It could be the trending chant at any event that Alex Ferguson turns up to – a taunt to a man who having lost control has seen slump into mundanity in a few short months.
Financial wellbeing in later life
But football is not the subject of this blog- retirement is and in particular thoughts on Financial wellbeing in later life. This is the title of a quite excellent piece of research launched jointly by the University of Bristol , SDAI and the International Longevity Centre and downloadable from the link.
I attended yesterday’s launch which had as its theme (and twitter hashtag) “balancing the books”. At half time, after the research had been presented and before the bun fight on equity release schemes had begun, I had a conversation with one of the academics about why I was there.
Why was I there?
It seemed totally obvious to me, I advise people on planning for retirement, my job is about getting people to prepare for “financial wellbeing in later life”. The report sets out to provide data from over 20,000 people on
- What do older people spend their money on?
- What are the main patterns of spending among older customers?
- What mortgage borrowing’s going on in older households?
- What other types of debt are older households taking on?
- What is the composition of older people’s wealth?
- What’s the connection between having money and being healthy for older people?
- Are older people financially satisfied and does this make them happy?
- What makes for quality of life in later life?
- How is quality of life affected by having or not having money?
- What can be done to work out causal (chicken and egg) issues?
Why can’t every retirement debate be like this?
Frankly, if the NAPF made this their agenda I would be going to the conference – even at their extreme conferences. These are questions of real importance about which I would pay big money to be better informed. My livelihood should depend on being able to understand these questions and provide people preparing for retirement with not the questions, but the answers!
Yet the room was full of academics and virtually void of financial practitioners!
Some of the insights I gained yesterday are so valuable that, were I not the sharing type, I would keep to myself and use for my and my firm’s commercial advantage.
Chicken or egg?
And yet, even within the audience there was dis-satisfaction. There was dis-satisfaction over question ten, someone wanted to know whether older people are more likely to get ill because they’re skint or whether older people become skint because they’re ill. It’s a good question but one for another day. Common sense says it’s a bit of both and I’m sure that’s what the research would say. But my point is that even considering the question got me thinking how I could get younger people to think about the importance of keeping healthy by being wealthy and vice versa- that’s a strap that any IFA could use!
Is this what it’s like or just a passing trend?
Others were concerned about the paucity of “longitudinal” research, that’s the research into how people change in retirement – so if you follow me at 52 and 57 and 62 and 67 (and many like me), you can find out whether the snapshot of 2014, 2019 etc represents circumstances particular to the time or whether what I’m going through as a 67 year old is the same as all 67 year olds for all time. I agree- this kind of research is even more brilliant than the snapshot stuff that was mostly served up in the report.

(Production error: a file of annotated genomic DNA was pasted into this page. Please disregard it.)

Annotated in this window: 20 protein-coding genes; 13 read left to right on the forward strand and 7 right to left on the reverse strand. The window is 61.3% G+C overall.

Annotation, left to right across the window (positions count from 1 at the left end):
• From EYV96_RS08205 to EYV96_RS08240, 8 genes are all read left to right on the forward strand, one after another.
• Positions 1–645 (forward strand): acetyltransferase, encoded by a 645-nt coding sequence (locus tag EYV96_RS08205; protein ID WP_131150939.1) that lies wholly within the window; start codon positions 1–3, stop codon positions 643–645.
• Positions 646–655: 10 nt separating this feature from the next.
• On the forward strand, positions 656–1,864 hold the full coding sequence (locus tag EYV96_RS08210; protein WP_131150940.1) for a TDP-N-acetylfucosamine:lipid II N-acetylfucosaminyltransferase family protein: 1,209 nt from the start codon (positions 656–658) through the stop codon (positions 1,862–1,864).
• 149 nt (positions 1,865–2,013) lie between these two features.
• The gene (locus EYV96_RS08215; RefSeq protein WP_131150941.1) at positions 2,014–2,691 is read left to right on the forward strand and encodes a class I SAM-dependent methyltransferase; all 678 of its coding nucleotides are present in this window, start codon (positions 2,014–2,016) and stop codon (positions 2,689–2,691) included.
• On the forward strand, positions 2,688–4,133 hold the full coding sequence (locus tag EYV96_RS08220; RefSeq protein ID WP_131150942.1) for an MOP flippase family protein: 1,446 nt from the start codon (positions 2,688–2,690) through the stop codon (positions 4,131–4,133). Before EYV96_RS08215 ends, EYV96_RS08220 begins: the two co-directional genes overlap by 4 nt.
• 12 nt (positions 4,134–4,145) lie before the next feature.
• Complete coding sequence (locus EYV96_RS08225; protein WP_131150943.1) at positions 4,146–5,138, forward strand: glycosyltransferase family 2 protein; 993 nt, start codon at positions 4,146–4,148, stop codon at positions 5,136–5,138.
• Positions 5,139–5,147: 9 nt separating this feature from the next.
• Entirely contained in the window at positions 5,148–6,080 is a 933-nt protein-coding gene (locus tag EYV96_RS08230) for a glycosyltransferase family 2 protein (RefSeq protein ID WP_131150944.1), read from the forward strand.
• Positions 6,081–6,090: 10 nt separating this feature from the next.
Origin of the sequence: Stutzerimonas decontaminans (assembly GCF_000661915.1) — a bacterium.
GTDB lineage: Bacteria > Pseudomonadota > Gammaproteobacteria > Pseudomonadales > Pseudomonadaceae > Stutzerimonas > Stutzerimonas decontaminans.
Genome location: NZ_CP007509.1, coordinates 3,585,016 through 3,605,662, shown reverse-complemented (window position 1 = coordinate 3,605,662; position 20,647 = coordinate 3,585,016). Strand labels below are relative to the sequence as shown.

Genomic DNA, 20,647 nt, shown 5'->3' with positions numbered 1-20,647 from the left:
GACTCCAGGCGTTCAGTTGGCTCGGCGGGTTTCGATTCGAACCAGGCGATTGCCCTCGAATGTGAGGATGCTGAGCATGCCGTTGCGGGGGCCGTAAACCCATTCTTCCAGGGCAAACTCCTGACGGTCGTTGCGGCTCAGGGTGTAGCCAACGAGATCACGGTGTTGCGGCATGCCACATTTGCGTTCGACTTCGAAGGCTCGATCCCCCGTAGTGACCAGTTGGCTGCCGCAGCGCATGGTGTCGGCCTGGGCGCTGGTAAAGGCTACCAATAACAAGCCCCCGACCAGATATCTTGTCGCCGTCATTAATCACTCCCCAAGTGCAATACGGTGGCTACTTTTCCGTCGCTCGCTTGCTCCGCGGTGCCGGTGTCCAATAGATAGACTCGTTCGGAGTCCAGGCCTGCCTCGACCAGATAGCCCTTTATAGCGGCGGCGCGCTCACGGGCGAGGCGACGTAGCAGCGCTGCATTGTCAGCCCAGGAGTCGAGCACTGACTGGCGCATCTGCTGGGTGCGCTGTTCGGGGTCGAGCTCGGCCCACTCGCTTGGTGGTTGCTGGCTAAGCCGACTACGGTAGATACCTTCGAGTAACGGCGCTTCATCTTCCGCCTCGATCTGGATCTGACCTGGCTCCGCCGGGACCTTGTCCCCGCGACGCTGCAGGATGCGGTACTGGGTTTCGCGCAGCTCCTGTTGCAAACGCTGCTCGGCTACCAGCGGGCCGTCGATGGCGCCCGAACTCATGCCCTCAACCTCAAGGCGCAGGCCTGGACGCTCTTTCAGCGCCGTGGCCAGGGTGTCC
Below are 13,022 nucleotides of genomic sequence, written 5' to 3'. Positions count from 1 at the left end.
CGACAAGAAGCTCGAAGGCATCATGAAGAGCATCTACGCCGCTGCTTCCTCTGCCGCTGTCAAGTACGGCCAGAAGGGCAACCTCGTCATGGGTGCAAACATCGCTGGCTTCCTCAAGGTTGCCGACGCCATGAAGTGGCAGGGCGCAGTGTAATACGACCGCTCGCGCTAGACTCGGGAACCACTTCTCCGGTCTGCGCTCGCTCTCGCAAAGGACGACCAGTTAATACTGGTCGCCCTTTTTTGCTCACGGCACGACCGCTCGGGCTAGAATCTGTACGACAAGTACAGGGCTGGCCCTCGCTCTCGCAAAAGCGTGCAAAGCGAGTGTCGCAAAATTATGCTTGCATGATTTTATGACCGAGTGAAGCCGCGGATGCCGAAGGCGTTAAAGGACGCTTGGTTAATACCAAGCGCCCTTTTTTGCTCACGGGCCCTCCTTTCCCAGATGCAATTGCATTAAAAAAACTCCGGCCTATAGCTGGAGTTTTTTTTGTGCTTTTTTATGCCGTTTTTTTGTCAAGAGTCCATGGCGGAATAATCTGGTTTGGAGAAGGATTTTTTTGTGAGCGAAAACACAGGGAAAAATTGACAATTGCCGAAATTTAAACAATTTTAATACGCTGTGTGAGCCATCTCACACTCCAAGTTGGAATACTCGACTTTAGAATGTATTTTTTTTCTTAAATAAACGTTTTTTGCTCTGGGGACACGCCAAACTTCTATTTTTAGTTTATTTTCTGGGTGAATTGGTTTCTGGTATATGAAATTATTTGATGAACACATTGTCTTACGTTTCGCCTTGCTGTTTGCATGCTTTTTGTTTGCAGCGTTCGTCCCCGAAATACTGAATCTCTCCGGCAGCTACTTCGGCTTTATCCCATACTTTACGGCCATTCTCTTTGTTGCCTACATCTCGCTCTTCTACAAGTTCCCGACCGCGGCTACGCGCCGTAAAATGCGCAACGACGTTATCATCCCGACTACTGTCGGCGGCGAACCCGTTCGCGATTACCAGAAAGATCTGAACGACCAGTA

But let’s not look a gift-horse in the mouth! Here –served up for free- is a source book for anyone interested in Financial Education whether they be IFA, or EBC or Actuarial Consultant or one of the third sector advisers that Laurence Churchill suggests we’ll be relying on going forward (MAS,TPAS,CaB take a bow – on you we dump).
So what’s to be done?
I have three takeaways from this conference
- The most brilliant report that I’m going to read and read and read because it teaches me how to do my job
- The realisation that most of my competitors are missing a trick (hurrah!)
- That sadly, the financial services industry is simply not listening to its customers.
Of these, from a macro perspective, the third is the most important. The findings of this report, based on a magnificent data set and superb work by world-leading social scientists, demographers and gerontologists, should be on every bank and insurance company’s agenda today, this year and going forward. Until we shape policy and design products around the needs of elderly people and not around what will sell, politicians and financial services companies will bark up the wrong trees.
I do not know what it will be like for me in retirement, but reading this paper, I can have a much better informed view. My clients, the employers who fund the financial education courses we run and the staff who attend those courses are not looking for me to pander to what they don’t know- they are looking for what I do know- and they are paying for informed comment.
I would urge anyone who is in the business of preparing themselves and others for later life, to spend time with this document and to spend more time thinking “what’s it like to be retired”.
This post was first published in www.henrytapper.com (top thinking)